We enjoyed a fantastic three-course meal starting with Youngman & Son’s beef tartare on wholemeal bread (£18).For mains, we tried the melt-in-your-mouth slow-cooked duck leg with potato mash, broccoli and shallot sauce (£25) and a lobster mac and cheese with red pepper (£24). In the interests of professionalism, we also split a (delicious) crème brûlée (£11) to complete the experience.

Guests staying in suites are entitled to Executive Lounge access, which comes with happy hour cocktails, all-day snacks and a comprehensive complimentary breakfast with a range of hot foods, pastries, fruits and cereals.

Meetings

There are 16 flexible meeting spaces totalling 2,087 sqm, including one of London’s largest ballrooms capable of hosting up to 1,250. 

Leisure

The  London Hilton Club offers a 24/7 fitness centre on the lower ground floor with access to personal trainers. There is also a spa with a range of treatments, plus a sauna and steam room.

The adjoined Park Lane Club Mayfair Casino also draws a steady crowd of party-goers late into the night.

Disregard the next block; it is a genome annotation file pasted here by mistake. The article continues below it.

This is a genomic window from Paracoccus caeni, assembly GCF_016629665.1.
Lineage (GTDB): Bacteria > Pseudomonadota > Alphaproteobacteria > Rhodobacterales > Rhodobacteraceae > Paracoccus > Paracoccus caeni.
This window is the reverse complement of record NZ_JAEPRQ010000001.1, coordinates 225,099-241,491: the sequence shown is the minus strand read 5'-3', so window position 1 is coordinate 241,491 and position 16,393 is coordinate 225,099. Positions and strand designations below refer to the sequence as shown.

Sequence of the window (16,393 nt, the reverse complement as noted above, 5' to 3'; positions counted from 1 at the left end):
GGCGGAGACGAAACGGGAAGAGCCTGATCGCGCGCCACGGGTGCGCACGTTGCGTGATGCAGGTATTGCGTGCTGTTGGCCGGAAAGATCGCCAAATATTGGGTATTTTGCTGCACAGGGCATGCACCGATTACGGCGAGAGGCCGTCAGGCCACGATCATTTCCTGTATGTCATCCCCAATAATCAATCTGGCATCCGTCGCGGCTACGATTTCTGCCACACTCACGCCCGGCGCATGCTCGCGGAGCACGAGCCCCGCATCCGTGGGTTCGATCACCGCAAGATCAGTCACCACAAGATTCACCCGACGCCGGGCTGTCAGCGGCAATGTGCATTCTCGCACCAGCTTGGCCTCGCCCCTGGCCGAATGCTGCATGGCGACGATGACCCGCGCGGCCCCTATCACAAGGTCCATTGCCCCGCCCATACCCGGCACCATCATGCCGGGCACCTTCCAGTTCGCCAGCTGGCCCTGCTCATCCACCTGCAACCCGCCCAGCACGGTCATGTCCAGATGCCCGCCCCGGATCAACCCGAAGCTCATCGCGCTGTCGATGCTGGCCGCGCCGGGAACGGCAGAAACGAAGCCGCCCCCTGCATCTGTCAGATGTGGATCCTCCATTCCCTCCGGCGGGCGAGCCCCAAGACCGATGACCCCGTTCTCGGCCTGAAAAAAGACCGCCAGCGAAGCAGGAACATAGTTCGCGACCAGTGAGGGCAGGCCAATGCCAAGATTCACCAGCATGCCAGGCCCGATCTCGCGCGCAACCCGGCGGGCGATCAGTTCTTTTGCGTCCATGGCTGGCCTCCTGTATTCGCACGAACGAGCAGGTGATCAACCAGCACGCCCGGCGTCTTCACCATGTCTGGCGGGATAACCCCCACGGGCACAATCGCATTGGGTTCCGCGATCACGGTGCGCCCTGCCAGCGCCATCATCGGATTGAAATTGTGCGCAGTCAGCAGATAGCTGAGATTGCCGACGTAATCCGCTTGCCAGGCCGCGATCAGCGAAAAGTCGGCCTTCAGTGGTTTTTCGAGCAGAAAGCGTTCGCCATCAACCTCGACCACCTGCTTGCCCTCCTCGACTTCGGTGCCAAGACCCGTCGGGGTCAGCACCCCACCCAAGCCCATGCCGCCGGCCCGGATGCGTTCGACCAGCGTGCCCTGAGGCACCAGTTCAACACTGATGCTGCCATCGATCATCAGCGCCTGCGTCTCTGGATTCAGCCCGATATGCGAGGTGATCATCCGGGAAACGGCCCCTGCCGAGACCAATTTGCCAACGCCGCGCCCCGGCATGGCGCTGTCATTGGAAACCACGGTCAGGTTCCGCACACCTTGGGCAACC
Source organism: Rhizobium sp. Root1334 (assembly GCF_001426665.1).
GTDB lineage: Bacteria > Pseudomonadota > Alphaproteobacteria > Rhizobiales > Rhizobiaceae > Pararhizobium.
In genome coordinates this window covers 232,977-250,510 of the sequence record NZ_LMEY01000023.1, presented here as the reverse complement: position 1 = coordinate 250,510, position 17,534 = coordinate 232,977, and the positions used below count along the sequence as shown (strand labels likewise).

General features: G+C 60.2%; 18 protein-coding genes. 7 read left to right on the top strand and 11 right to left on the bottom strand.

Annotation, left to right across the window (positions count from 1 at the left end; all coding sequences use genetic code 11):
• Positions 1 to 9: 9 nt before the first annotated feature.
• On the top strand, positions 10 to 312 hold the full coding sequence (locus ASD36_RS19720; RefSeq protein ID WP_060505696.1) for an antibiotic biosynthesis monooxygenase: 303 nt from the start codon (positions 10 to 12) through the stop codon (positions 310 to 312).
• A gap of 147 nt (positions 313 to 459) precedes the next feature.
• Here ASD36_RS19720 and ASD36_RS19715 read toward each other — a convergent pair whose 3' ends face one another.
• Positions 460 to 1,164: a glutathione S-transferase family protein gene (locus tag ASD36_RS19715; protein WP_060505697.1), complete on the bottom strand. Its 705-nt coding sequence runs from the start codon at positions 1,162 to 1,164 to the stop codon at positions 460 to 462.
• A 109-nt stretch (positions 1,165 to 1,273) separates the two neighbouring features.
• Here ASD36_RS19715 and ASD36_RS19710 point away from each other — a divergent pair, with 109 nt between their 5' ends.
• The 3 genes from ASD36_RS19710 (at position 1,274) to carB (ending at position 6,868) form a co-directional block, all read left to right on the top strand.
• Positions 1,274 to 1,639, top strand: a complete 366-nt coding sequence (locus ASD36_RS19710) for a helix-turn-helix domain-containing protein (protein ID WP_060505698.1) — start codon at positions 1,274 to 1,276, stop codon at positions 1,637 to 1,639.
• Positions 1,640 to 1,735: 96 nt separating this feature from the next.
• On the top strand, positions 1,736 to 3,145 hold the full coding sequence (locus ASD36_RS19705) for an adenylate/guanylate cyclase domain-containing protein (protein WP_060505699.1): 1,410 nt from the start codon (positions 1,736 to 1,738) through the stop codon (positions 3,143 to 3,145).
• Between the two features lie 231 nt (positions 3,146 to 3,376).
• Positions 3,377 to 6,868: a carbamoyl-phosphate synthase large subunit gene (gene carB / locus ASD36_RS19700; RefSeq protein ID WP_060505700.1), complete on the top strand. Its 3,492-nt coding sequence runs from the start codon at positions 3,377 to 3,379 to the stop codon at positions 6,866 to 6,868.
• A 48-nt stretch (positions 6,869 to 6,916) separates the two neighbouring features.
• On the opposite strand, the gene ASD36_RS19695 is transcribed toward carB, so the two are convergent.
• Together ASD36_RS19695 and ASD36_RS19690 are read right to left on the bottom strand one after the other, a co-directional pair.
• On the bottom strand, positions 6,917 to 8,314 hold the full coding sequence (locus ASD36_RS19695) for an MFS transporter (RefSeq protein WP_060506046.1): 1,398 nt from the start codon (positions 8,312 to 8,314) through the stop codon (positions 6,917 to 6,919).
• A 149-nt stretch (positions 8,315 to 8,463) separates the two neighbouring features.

Verdict

The property has been given a stylish makeover at it embarks on its seventh decade, with enormous suites available for decadent stays in the heart of the city. I was surprised more tech elements hadn’t been incorporated into the renovations, but enjoyed how inviting and residential it felt. For location, views and service – the London Hilton on Park Lane knocks it out of the (Hyde) Park.

FACT BOX

  • Best for Those looking for extreme amounts of space and a luxury home away from home
  • Don’t miss Sundowners at 10° Sky Bar on the 28th floor
  • Price Internet rates for a flexible midweek stay in the Oxford Suite in June start from £3,278 (entry level £410)
  • Contact 22 Park Lane London W1K 1BE United Kingdom; +44 20 7493 8000; hilton.com